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17 March 2012 Press notice 2012/025 Electricity generated from gas still has an important role to play over the coming decades as we transition…
17 March 2012
Press notice 2012/025
Electricity generated from gas still has an important role to play over the coming decades as we transition to a low carbon economy, alongside renewables and new nuclear, Edward Davey said today.
The Energy and Climate Change Secretary set out measures to be included in the intended Electricity Market Reform legislation to provide certainty to gas investors:
- The level of the Emissions Performance Standard, designed to limit the emissions from individual plant, will be enshrined in primary legislation. Power stations consented under the 450g/kWh-based level would then be subject to that level until 2045, a process called ‘grandfathering’ which provides long-term certainty to gas investors.
- The Capacity Market will be designed to bring forward sufficient investment in new reliable capacity, including gas, in order to ensure security of electricity supply. This will help to ensure that there is sufficient capacity in place to cope with peaks and troughs in demand.
The Government intends to bring forward this legislation, subject to the Queen’s Speech, in the next Session of Parliament.
He also announced plans to publish a new gas generation strategy in the Autumn.
This will focus on ensuring security of supply by setting out any necessary government interventions needed to address barriers to investment in gas generation.
Ahead of this, a call for evidence will be issued shortly to invite views from industry and investors.
Edward Davey said:
“I want a decarbonised grid in the long term, but we can’t take our foot off the gas for some time yet.
“A fifth of the UK’s ageing fleet of power stations will close this decade and it’s not possible to fill that gap entirely with low carbon alternatives in that timescale.
“Gas will continue to play a vital role in a low-carbon economy. Modern gas-fired power stations are relatively quick to build and twice as clean as many of the coal plant they’re replacing. Carbon capture and storage promises to give gas an even longer term future in the mix.
“A substantial number of new projects are already in the pipeline and I’m keen to hear the views of industry and investors to make sure our reforms give them sufficient certainty.
“This is all part of our commitment to transforming the market, providing long-term certainty to investors, increased competition, and the best deal possible for consumers”.
The Chancellor or the Exchequer, George Osborne said:
“The Government is providing certainty to businesses that want to invest in gas. Gas is a reliable, affordable source of energy. We need to recognise that gas will be a vital part of the mix in delivering affordable and secure low-carbon energy.
“As we work towards a new gas strategy in the autumn, Treasury ministers will host a roundtable with the industry to hear their views on what the Government can do to encourage investment.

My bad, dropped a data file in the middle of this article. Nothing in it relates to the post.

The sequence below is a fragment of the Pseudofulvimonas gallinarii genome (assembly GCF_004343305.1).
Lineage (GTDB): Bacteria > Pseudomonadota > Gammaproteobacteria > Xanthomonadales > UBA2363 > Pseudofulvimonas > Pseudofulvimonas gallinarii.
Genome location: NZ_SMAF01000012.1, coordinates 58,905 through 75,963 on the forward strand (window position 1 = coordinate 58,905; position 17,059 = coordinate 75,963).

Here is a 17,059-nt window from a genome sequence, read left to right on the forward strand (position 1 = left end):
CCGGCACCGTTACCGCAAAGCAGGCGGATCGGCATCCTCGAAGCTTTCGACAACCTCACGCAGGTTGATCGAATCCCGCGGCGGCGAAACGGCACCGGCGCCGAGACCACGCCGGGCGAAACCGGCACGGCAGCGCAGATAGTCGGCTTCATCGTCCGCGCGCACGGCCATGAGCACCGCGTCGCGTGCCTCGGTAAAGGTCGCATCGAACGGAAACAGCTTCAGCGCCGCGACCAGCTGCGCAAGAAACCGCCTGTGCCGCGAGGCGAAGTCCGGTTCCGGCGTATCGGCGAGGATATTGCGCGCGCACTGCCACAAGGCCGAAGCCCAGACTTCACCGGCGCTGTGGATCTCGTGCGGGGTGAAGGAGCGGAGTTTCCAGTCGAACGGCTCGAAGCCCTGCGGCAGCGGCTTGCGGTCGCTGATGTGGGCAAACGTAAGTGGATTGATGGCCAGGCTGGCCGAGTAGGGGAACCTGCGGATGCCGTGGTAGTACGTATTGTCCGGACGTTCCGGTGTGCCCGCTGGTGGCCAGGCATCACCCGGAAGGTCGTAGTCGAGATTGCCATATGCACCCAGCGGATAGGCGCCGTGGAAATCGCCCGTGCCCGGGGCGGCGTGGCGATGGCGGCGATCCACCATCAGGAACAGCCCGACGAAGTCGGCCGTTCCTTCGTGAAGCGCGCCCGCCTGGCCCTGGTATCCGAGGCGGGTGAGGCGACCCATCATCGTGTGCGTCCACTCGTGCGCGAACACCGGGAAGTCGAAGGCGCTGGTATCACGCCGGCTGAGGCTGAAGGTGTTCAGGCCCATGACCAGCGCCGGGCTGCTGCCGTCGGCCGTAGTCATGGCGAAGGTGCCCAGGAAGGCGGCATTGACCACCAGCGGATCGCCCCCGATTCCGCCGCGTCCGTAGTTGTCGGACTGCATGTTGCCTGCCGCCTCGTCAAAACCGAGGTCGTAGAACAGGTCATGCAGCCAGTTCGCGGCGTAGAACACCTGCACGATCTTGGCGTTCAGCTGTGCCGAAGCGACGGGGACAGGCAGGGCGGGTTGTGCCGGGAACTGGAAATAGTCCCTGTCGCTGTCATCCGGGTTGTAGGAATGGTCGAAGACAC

“We are also working hard to support the energy sector investment more broadly, including in the UK’s oil and gas resources in the North Sea.”
Electricity Market Reform will create a framework for the development of a balanced mix of electricity generation, including gas, new nuclear, renewables and Carbon Capture and Storage.
Gas-fired generation will have a very important role to play, even as the UK moves towards its legally binding carbon reduction targets. Modern, efficient gas-fired plant emits half the greenhouse gas emissions of coal while also providing a flexible energy source that can help balance the grid.
In the long-term as we head towards our 2050 goals, gas with CCS can generate significant quantities of low-carbon electricity as part of our low carbon future.
There is strong interest from industry to take forward development consents for new gas plants and Ministers have worked hard to clear the backlog of applications, providing consent for six new plants since May 2010.
Notes for editors
- The Emissions Performance Standard (EPS) is a regulatory limit on the amount of CO2 emissions from new fossil fuel powers stations. It will be set at an annual limit, equivalent to 450g/kWh at baseload. This will affect new coal, which would emit nearly 800g/kWh, but is above the level of gas-fired power stations, which emit below 400g/kWh. As an annual limit, it will also allow for gas peaking plant (Open Cycle Gas Turbines), which can emit slightly above 450g/kWh but operate infrequently.
- The Capacity Market is a mechanism to ensure future security of electricity supplies. National Grid will estimate the total volume of reliable capacity required to ensure security of supply a number of years ahead and provide advice to Government. Ministers will then decide on the level of capacity required and direct National Grid to contract for this volume through a competitive auction process. This will ensure there are sufficient providers of reliable capacity to meet peak demand.
- There will be exemptions from the EPS for plants in the UK CCS programme. Further detail on Electricity Market Reform can be found on the DECCwebsite:
- Recent decisions on applications for energy infrastructure are available on the Energy Infrastructure Portal:
- The Government’s forthcoming gas strategy will draw on the findings of Ofgem’s work on whether further measures are needed to enhance security of gas supply (which is due to report in the Summer) and Ofgem’s assessment of different electricity capacity margins and the risk to security of supply (which is due in September 2012).
- The Government intends to legislate for Electricity Market Reform in the second session of Parliament. The Government’s legislative programme for this will be confirmed in the Queen’s speech on 9 May.